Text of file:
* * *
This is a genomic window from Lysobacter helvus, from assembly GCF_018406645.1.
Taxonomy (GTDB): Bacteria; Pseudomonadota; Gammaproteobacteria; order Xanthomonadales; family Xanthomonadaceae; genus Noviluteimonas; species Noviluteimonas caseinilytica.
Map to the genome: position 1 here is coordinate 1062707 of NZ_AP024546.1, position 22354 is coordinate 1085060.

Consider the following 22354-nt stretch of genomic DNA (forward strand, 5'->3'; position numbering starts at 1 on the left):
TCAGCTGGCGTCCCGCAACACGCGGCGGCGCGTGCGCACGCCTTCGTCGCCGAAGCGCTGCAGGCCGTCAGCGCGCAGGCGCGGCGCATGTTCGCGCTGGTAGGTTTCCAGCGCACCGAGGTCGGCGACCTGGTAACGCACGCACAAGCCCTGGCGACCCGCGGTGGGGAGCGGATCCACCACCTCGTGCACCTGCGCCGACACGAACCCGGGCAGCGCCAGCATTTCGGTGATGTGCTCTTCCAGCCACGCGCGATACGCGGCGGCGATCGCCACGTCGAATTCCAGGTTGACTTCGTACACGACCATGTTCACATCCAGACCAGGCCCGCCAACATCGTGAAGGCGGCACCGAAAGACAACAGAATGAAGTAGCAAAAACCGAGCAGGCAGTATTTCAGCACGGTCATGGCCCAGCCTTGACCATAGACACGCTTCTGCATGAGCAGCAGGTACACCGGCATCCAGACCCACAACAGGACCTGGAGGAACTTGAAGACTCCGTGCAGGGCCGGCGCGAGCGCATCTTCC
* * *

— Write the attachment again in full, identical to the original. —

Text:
This is a genomic window from Lysobacter helvus, from assembly GCF_018406645.1.
Taxonomy (GTDB): Bacteria; Pseudomonadota; Gammaproteobacteria; order Xanthomonadales; family Xanthomonadaceae; genus Noviluteimonas; species Noviluteimonas caseinilytica.
Map to the genome: position 1 here is coordinate 1062707 of NZ_AP024546.1, position 22354 is coordinate 1085060.

Consider the following 22354-nt stretch of genomic DNA (forward strand, 5'->3'; position numbering starts at 1 on the left):
TCAGCTGGCGTCCCGCAACACGCGGCGGCGCGTGCGCACGCCTTCGTCGCCGAAGCGCTGCAGGCCGTCAGCGCGCAGGCGCGGCGCATGTTCGCGCTGGTAGGTTTCCAGCGCACCGAGGTCGGCGACCTGGTAACGCACGCACAAGCCCTGGCGACCCGCGGTGGGGAGCGGATCCACCACCTCGTGCACCTGCGCCGACACGAACCCGGGCAGCGCCAGCATTTCGGTGATGTGCTCTTCCAGCCACGCGCGATACGCGGCGGCGATCGCCACGTCGAATTCCAGGTTGACTTCGTACACGACCATGTTCACATCCAGACCAGGCCCGCCAACATCGTGAAGGCGGCACCGAAAGACAACAGAATGAAGTAGCAAAAACCGAGCAGGCAGTATTTCAGCACGGTCATGGCCCAGCCTTGACCATAGACACGCTTCTGCATGAGCAGCAGGTACACCGGCATCCAGACCCACAACAGGACCTGGAGGAACTTGAAGACTCCGTGCAGGGCCGGCGCGAGCGCATCTTCC